Words by Kirsty Urquhart
Photography by Abigail Varney
Our immune system is a multifaceted and busy network designed to protect us from a range of pathogens, such as bacteria, viruses, fungi and parasites. Our ability to resist and recover from disease is heavily weighted on the functionality of our immune system. Our immune system responds to invaders in two parts; innate, our primary defence system and adaptive, our secondary defence system. Lymphocytes, cytokines and white blood cells all play specific roles in assisting our bodies to defend and clear potential microbial pathogens. It’s almost like we have our own little army inside of us, working around the clock to protect us, how amazing! So, here’s some important factors in ensuring our immune army can work to its fullest potential!
Following a general wholefood diet, that is one that is based on fresh produce of whole foods with minimal processing ensures we are providing our bodies with a wide array of nutrients that work together synergistically to support our wellbeing and vitality.
Here are some nutritional highlights in respect to boosting our immune system naturally! If your all over your immune boosting foods, scroll down to learn more about lifestyle factors to increase your immune system.
Essential fatty acids are the gatekeepers of immune regulation.
Vitamin C works as an immune stimulant to strengthen resistance to infection. It is necessary for the immune system to mount and sustain an adequate response against pathogens by improving the function of white blood cells and leukocytes such as natural killer cells (the name says it all!). It is rapidly expended during times of stress and infection, therefore consuming foods high in vitamin C replenishes concentrations, enhancing the ability of your immune cells to function optimally.
Sources; Raw red and yellow capsicum, golden kiwi fruit, citrus fruits, cabbage, broccoli, cauliflower, capsicum, asparagus, mango, brussel sprouts, tomato, green leafy vegetables, berries.
Vitamin D modulates inflammation and has an effect on immune response through activating specific T-Helper cells which detect pathogens, releasing cytokines to help fight off infections. A deficiency in vitamin D may increase susceptibility to infection, though the good news is just 15 minutes of sun exposure per day will help to increase your levels.
Sources; Small amounts can also be found in salmon, sardines, mackerel, tuna, eggs.
*Supplementation of Vitamin D should only be made if you have a deficiency and best prescribed by a healthcare practitioner.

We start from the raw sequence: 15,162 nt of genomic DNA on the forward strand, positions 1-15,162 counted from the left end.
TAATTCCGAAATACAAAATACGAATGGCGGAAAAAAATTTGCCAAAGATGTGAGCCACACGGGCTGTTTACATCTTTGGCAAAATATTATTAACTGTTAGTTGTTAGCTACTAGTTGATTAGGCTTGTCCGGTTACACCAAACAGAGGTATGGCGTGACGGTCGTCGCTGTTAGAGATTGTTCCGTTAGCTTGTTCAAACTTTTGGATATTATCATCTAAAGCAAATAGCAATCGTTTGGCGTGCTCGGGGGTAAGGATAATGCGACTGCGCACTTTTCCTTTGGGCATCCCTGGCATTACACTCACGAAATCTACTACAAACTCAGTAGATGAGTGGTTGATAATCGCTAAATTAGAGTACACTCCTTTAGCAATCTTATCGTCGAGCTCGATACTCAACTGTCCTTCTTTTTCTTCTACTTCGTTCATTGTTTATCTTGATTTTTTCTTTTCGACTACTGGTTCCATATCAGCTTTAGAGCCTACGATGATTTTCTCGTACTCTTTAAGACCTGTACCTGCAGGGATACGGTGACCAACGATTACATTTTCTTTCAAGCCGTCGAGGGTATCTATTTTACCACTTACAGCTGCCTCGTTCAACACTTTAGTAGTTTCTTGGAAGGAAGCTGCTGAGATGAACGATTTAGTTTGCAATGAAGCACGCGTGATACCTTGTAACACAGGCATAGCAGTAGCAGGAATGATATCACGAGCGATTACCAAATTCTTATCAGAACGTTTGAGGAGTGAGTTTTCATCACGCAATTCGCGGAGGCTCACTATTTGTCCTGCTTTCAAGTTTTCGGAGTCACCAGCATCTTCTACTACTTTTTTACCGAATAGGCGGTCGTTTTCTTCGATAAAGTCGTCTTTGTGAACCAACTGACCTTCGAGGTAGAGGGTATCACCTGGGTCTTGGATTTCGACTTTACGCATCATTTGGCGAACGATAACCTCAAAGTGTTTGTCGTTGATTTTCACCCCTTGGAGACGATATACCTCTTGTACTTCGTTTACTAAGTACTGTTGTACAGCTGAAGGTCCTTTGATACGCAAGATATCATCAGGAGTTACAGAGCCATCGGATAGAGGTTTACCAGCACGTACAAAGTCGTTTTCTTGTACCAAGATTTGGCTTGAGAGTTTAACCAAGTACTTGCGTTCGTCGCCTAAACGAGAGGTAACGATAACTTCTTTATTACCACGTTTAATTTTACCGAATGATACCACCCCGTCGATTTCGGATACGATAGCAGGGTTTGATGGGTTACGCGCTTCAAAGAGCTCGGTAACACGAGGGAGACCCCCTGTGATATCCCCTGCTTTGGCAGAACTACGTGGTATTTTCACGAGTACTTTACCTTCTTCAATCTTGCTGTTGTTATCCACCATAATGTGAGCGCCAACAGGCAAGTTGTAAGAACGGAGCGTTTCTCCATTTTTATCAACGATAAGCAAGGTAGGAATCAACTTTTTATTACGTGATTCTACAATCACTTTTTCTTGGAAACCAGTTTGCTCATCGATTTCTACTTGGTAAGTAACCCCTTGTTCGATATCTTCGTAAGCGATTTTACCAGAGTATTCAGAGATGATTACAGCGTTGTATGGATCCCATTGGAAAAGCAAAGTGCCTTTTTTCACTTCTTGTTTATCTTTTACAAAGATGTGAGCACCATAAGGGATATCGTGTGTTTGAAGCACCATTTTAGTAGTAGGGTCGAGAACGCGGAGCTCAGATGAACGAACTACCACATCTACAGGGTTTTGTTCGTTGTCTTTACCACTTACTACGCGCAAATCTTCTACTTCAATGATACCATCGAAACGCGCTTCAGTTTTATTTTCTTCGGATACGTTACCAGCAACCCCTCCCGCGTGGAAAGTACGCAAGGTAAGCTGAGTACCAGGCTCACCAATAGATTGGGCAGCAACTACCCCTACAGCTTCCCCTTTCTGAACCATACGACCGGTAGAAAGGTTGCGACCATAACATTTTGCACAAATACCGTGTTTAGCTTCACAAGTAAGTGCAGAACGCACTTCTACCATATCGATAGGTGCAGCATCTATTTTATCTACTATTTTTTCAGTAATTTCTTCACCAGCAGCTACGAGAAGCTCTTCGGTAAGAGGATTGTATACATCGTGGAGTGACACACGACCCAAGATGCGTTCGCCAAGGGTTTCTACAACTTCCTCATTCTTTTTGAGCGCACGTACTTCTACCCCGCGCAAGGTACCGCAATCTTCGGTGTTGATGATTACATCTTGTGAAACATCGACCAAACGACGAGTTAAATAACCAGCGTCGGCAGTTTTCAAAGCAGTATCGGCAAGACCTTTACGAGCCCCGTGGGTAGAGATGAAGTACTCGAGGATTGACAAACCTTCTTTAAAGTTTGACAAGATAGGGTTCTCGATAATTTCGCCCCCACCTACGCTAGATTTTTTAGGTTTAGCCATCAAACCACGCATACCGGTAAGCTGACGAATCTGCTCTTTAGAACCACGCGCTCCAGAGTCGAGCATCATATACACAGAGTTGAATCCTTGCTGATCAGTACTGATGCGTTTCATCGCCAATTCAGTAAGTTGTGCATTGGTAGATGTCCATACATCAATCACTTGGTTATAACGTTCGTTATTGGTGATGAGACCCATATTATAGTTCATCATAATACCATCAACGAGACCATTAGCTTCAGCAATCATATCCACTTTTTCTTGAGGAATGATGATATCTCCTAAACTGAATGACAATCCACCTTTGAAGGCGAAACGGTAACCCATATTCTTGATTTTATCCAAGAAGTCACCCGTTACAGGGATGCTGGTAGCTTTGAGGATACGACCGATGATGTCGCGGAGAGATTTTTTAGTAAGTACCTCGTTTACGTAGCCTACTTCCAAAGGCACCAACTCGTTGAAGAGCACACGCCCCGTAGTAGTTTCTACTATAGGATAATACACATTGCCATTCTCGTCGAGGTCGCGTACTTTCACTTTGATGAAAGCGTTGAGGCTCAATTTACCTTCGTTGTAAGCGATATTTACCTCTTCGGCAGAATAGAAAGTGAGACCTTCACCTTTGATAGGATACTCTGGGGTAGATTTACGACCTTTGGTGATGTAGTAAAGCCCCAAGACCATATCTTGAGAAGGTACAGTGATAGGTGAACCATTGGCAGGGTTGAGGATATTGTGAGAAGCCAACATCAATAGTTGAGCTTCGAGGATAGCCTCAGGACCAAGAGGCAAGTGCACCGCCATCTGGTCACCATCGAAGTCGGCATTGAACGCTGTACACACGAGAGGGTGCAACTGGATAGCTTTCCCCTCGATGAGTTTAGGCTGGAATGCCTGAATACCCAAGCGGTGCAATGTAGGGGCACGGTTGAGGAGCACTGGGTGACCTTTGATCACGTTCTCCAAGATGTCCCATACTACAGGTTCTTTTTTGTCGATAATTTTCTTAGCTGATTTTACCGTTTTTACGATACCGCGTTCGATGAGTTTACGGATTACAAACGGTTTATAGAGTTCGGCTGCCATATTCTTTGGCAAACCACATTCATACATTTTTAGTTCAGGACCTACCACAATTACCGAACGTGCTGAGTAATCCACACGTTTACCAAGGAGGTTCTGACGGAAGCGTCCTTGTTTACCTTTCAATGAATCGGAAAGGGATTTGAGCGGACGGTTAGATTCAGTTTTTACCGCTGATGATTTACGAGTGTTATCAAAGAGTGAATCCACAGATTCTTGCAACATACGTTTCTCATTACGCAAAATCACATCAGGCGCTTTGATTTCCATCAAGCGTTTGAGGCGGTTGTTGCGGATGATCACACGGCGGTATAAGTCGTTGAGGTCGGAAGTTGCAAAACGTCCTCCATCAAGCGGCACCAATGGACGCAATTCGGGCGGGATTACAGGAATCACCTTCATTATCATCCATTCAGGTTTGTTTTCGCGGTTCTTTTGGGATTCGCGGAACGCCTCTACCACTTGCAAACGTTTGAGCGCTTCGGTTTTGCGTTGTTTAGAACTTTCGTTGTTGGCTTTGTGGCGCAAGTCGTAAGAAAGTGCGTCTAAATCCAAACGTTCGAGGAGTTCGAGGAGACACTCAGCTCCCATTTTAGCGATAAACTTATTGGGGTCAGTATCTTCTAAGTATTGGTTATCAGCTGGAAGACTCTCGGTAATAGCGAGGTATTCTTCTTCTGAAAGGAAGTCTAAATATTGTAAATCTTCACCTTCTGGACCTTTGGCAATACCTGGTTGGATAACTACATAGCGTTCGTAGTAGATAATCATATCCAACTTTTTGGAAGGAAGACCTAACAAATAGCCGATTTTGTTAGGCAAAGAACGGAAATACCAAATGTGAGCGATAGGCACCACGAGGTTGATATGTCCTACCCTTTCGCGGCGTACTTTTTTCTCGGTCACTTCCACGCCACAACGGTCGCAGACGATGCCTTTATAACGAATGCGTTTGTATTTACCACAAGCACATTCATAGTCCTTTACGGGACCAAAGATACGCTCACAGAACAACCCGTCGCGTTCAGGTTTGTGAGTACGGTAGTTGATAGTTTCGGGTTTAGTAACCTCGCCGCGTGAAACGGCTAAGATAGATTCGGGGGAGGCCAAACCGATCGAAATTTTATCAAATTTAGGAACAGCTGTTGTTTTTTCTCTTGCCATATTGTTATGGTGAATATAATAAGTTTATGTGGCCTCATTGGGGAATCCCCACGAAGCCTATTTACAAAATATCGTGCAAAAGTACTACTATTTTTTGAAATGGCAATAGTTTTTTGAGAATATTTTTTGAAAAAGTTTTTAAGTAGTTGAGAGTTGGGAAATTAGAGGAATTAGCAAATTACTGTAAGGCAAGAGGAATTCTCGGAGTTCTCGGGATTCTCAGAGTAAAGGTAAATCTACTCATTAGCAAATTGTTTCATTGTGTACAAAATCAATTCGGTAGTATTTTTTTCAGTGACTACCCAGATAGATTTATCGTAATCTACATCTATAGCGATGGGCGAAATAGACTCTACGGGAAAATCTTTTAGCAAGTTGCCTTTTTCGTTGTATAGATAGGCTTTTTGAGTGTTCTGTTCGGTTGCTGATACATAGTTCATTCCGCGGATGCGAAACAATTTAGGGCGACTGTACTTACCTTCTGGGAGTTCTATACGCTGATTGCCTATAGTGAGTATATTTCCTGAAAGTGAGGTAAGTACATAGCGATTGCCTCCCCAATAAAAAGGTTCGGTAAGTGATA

Vitamin E is a powerful antioxidant that plays an important role in maintaining the health of the immune system, enhancing immune parameters to improve the function of lymphocytes, neutrophils and Natural killer cells. This increases resistance to bacterial and viral infections protecting the immune system.
Sources; Almonds, apricot oil, egg yolk, sunflower seeds, hazelnuts, wheat germ.
Selenium is an antioxidant that enhances T cell proliferation and an increase in natural killer cell activity, regulating and protecting our immune system. The immune system relies on adequate dietary selenium intake as deficiency can increase susceptibility to infections, just one brazil nut contains your recommended intake of selenium!
Sources; Brazil nuts, alfalfa, meat, eggs, onion, garlic, broccoli.
Essential Fatty Acids
Essential fatty acids are the gatekeepers of immune regulation and influence immune cell activation. The fatty acid composition of immune cells influences T cell reactivity increasing the ability to reduce inflammation and increase immunity.
Sources; Oily fish, flaxseed oil, chia seeds, sunflower seeds, walnut, pumpkin seeds, extra virgin olive oil, avocado, brazil nuts, almonds, pistachios.
Zinc influences both innate and adaptive immune responses and is essential for the development and function of the immune system. It functions as a cofactor for many immune dependant responses including T cell function and leukocytes. It is an antioxidant with anti-viral properties necessary for immune modulation.
Sources; Pumpkin seeds, sunflower seeds, egg yolks, seafood, oysters, beef.
Probiotics are ‘live microorganisms which, when consumed in adequate amounts as part of food, confer a health benefit to the host’. They mediate immunoregulatory effects by regulating mucosal immune cells in our gut, stimulating protective responses with the potential to block pathogenic bacteria. Basically, if we have enough good bacteria these is less of a chance of pathogenic bacteria surviving!
Sources; yoghurt, kefir, sauerkraut, kombucha, miso, tempeh, kimchi.
How else can we support our immune health?
As well as meeting your nutritional needs and incorporating the above nutrients some other ways to support your immunity include;
Sleep – Aim for 7 – 9 hours per night
Stress management – Find YOUR way to relax. Whether it’s a bush walk, taking a bath, reading a book, journaling or meditating (the list could go on!) find what works for you and make time for it, daily!
Exercise – Good news, your favourite activity (hiking) boosts your immunity too!
Find out more here.
About the author
Qualifications: Bachelor of Health Science (Nutritional Medicine and Dietetics), Registered Clinical Nutritionist (ANTA)
Kirsty Urquhart is a holistic clinical Nutritionist who is passionate about empowering and educating people through their journey with health. With an emphasis on food as medicine, she believes in the healing nature of food and the many rewards it can provide to assist in wellbeing and vitality. Her moto is ‘finding balance’, with a strong focus around individualised care.
When she isn’t in clinical practice, you’ll find her exploring a new hiking track, creating new recipes, cooking for friends, trying to improve her gardening skills or deep into a crime thriller novel!